It’s a tragedy that always seems to occur during the summer: A parent
leaves a child in a car and the child dies or has serious health problems
because of the high temperature inside the vehicle.
“It’s heartbreaking; the parent either forgets the child is
in the car or just leaves him there during a quick errand, figuring nothing
can happen in just a few minutes. But in hot weather, a car can reach
deadly temperatures in as little as 10 minutes,” says
Steve Kwon, MD, a pediatrician with
St. Jude Heritage Medical Group in Yorba Linda.
The temperature inside a car gets hot when the sun’s rays come through
the windows, which creates a greenhouse effect, Dr. Kwon adds. The National
Highway Traffic Safety Administration estimates that on a summer day when
the temperature outside is 80 to 100 degrees, it’s between 131 and
172 degrees inside a car parked in direct sunlight. Even with the windows
rolled down a couple of inches on a day in the low 80s, the temperature
inside a car can climb to 109 degrees, according to the NHTSA. “It’s
been calculated that a car’s interior temperature can climb by 19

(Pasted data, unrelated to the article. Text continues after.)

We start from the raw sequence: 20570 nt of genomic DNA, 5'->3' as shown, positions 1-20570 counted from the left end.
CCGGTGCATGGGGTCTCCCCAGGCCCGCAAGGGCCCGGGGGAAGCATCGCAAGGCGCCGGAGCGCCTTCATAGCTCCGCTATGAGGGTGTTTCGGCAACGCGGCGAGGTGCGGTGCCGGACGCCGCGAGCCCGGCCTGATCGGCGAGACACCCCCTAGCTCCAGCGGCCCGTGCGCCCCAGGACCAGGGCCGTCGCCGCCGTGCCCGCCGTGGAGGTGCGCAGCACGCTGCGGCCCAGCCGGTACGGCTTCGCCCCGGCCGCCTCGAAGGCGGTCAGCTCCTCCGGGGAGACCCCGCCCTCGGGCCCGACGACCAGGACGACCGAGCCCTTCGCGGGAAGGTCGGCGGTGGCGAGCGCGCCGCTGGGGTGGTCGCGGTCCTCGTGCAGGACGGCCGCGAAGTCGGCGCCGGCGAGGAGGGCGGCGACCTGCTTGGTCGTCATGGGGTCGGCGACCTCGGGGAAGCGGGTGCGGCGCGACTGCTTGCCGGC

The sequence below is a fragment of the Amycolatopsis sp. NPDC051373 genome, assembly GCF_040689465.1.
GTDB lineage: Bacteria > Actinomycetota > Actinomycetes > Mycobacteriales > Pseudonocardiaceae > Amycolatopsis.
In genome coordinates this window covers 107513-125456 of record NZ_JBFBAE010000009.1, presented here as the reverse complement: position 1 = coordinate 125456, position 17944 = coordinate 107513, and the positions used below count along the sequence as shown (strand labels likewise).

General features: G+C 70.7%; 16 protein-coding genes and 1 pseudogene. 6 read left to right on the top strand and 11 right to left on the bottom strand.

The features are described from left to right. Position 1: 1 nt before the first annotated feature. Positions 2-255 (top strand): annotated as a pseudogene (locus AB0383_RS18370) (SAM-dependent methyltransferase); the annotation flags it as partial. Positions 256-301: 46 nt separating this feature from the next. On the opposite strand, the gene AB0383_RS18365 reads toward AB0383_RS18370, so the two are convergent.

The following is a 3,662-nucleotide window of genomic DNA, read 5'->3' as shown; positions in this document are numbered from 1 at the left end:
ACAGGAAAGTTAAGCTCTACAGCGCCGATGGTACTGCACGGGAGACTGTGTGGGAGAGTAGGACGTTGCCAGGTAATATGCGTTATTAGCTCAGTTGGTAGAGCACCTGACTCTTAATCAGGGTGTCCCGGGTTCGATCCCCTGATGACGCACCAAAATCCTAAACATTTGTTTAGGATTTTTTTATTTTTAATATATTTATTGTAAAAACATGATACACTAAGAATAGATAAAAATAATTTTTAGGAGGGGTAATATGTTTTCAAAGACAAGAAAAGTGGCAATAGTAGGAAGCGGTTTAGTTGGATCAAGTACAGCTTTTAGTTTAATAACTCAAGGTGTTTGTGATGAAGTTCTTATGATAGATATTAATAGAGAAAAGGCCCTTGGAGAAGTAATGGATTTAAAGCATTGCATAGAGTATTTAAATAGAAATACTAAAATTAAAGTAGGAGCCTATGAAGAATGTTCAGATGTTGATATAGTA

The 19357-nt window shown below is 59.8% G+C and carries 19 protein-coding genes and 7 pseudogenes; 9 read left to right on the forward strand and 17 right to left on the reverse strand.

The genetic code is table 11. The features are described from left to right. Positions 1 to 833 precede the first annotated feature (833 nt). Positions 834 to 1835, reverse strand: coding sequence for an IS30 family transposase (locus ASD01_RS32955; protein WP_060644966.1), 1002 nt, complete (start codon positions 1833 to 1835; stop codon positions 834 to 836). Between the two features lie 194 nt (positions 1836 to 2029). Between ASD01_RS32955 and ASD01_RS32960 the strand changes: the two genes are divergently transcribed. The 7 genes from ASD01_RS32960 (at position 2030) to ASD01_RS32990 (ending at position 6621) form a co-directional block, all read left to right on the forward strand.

degrees in just 10 minutes, and increase by 43 degrees after an hour,”
Dr. Kwon says.
“Those high temperatures can take a toll on the body, especially
for children, whose body temperatures can rise three to five times faster
than adults,” Dr. Kwon continues. “At 104 degrees, the body
can exhibit signs of heatstroke, such as dizziness, fatigue, flushed skin,
confusion or unconsciousness. At 107 degrees, there is the potential for
organ damage and death.”
Between 1998 and 2014, an average of 37 children died each year from heatstroke
after being left in a car, making it the leading cause of vehicular death
for children outside of car crash-related fatalities. “Parents and
caregivers can help lower that number by taking some steps to ensure their
child’s safety,” Dr. Kwon says.
- Don’t leave a child unattended in a car, period. (The same goes for
pets, by the way.)
- Keep your car locked at home. This prevents children from getting inside
and accidentally locking themselves in.
- Make it a habit to always check inside the car after getting out, to make
sure you don’t accidentally leave a baby or toddler in their car seat.
- Use visual cues to remind you when your small child is in the car. Some
people put a stuffed animal in the front seat, or put their purse or wallet
in the back seat by the child.
- For kids in child care, arrange for the provider to contact you whenever
the child doesn’t show up.
“Even if you’re not a parent, you should be vigilant,”
Dr. Kwon says. “In California, it’s against the law to leave
children ages 6 and younger alone in a car. If you see a child unattended,
call 911 and stay by the car to help.”
For more information about St. Jude Heritage Medical Group, click
here. For more information about Dr. Kwon, click